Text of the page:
We’ve heard about—and hopefully developed—content strategy for our website(s). But too often content strategy is lumped in with basic business strategy. Instead of assuming that our site material will parallel our business flow, developing a farsighted plan to draw consumers/readers into our corporate purpose through varying but related angles can build readership, improve sales, and promote sustainability.
When we are looking at content strategy on a website as a whole, or on a subset of pages within that site, we are analyzing the intended vision as it accomplishes company goals. Let’s break that last sentence down. Content strategy directly connects to your business objectives. But be clear: business strategy and content strategy are not the same thing. Hannah Smith and Adria Saracino of distilled.net have explained this concept of content strategy as being a “high-level vision that guides future content development to deliver against a specific business objective”. They are expressing that before writing blog posts or adding substance to your site, such material should be guided by a greater vision that encompasses the core of your purpose. By going back to your business motto and corporate objectives, you can develop a content strategy that determines what material you need to display first and foremost, what information you need to regularly update, and how you will do so. In other words, your content strategy will draw upon your corporate strategy, and if done well, bolster it by hitting those objectives.
Having a guide for keeping up with your website—and specifically with “generation pages” like blogs—enables your site to be a useful marketing tool. That “high-level vision” connecting back to your underlying goals breeds the smart creation of useful content ideas. Such ideas, once thoughtfully organized, can provide a map for upcoming information to be dispersed—often adding upon concepts and allowing for intelligent linking that keeps users on your site while learning and investigating ever helpful material. Mapping out content over time will allow you to further unfold your objectives and draw site visitors back. This skeletal core of your content strategy includes the planning of upcoming topics with enough room to allow for timely pieces when something newsworthy needs to take center stage. It’s not necessarily a linear plan, though some content may flow best that way; rather, it’s a concept hub that grabs the attention of your reader and keeps you continually expanding as well.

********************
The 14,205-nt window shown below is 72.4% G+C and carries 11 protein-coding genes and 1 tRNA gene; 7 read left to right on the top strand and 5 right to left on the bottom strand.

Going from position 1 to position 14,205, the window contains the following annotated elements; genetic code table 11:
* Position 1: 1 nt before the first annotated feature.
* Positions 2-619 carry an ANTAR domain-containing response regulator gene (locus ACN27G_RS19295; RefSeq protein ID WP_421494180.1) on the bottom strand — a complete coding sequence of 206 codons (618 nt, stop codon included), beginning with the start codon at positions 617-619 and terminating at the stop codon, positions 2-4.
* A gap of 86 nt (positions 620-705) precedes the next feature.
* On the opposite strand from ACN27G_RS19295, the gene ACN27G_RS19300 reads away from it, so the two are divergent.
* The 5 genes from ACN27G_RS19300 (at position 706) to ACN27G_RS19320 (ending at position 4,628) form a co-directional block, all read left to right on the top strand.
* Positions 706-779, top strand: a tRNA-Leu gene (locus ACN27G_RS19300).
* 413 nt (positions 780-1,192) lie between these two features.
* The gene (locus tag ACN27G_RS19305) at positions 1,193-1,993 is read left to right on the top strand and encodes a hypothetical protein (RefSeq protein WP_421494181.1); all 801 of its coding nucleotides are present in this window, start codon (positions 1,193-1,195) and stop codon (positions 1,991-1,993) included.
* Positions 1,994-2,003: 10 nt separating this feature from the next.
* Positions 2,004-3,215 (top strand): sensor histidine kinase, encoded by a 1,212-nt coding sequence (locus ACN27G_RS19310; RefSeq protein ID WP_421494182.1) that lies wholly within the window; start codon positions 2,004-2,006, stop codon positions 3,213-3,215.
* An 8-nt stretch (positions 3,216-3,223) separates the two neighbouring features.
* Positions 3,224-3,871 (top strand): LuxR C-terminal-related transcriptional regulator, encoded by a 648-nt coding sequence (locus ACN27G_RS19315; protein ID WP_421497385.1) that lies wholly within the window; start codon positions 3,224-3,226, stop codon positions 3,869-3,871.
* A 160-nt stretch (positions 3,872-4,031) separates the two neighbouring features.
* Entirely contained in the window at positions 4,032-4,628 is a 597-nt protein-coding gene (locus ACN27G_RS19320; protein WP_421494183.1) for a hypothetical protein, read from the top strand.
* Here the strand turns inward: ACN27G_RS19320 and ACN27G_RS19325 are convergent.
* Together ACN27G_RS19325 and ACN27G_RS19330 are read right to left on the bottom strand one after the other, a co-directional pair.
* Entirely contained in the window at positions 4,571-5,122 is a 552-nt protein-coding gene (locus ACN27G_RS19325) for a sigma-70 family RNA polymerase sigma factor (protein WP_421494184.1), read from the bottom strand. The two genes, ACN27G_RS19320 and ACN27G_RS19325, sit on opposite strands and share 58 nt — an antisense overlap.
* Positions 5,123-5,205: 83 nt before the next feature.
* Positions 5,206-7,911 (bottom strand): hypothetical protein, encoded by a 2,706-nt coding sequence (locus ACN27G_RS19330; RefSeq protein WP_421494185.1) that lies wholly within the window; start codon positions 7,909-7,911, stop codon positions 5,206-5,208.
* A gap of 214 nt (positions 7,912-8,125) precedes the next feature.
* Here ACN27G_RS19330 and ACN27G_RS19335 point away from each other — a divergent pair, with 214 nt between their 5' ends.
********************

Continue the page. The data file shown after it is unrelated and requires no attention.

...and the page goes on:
By preparing for this process using a content strategy, you will know where you are going with your content; and equally as important, you will remember what you have covered, which will reduce the natural human tendency to become repetitive. Speaking in circles can negatively impact your readership by being too elementary, leading your audience to believe you really have nothing of value to add to the vast Internet conversation. We love the way Smith and Saracino capture this concept:
“Additionally, a lack of strategy can lead to generic content, and generic content simply doesn’t cut it anymore. Generic content is unlikely to rank organically. Generic content doesn’t get shared. Generic content doesn’t engage people and is therefore unlikely to deliver against your wider marketing objectives. If you skip the strategy and head straight to delivery you’re in danger of creating content which could either confuse or alienate your audience, or fail to reach them at all.”
With a strategized content plan that is regularly reviewed, you or your employees can more easily determine what material is appropriate for linking your company’s purpose with those seeking your information. Keep in mind this quote from A List Apart: “Content is appropriate for your business when it helps you accomplish your business goals in a sustainable way.” Focus on that content strategy before churning out the deliverable for the screen. While the two strategies discussed earlier are not the same, they certainly support each other through their connection to your company objectives.